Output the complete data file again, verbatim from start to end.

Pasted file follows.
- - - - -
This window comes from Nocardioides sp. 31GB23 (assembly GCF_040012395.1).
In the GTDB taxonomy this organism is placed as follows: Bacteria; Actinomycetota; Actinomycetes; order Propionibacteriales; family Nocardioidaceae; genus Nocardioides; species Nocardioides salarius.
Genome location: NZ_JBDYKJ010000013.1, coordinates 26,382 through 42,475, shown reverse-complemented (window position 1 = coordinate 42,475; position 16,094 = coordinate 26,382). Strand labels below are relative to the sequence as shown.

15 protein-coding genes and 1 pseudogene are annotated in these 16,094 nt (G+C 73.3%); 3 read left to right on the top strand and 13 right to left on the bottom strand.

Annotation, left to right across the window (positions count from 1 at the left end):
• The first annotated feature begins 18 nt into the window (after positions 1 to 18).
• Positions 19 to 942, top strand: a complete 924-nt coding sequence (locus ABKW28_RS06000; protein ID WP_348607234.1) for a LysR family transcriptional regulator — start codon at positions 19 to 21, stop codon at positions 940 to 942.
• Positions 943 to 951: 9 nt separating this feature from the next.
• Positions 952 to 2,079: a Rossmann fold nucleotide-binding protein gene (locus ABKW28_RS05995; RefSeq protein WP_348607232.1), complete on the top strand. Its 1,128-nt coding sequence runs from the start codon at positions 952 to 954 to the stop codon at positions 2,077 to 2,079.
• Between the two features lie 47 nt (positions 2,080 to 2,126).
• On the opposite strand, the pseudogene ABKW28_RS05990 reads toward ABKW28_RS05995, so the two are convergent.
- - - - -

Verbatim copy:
This window comes from Nocardioides sp. 31GB23 (assembly GCF_040012395.1).
In the GTDB taxonomy this organism is placed as follows: Bacteria; Actinomycetota; Actinomycetes; order Propionibacteriales; family Nocardioidaceae; genus Nocardioides; species Nocardioides salarius.
Genome location: NZ_JBDYKJ010000013.1, coordinates 26,382 through 42,475, shown reverse-complemented (window position 1 = coordinate 42,475; position 16,094 = coordinate 26,382). Strand labels below are relative to the sequence as shown.

15 protein-coding genes and 1 pseudogene are annotated in these 16,094 nt (G+C 73.3%); 3 read left to right on the top strand and 13 right to left on the bottom strand.

Annotation, left to right across the window (positions count from 1 at the left end):
• The first annotated feature begins 18 nt into the window (after positions 1 to 18).
• Positions 19 to 942, top strand: a complete 924-nt coding sequence (locus ABKW28_RS06000; protein ID WP_348607234.1) for a LysR family transcriptional regulator — start codon at positions 19 to 21, stop codon at positions 940 to 942.
• Positions 943 to 951: 9 nt separating this feature from the next.
• Positions 952 to 2,079: a Rossmann fold nucleotide-binding protein gene (locus ABKW28_RS05995; RefSeq protein WP_348607232.1), complete on the top strand. Its 1,128-nt coding sequence runs from the start codon at positions 952 to 954 to the stop codon at positions 2,077 to 2,079.
• Between the two features lie 47 nt (positions 2,080 to 2,126).
• On the opposite strand, the pseudogene ABKW28_RS05990 reads toward ABKW28_RS05995, so the two are convergent.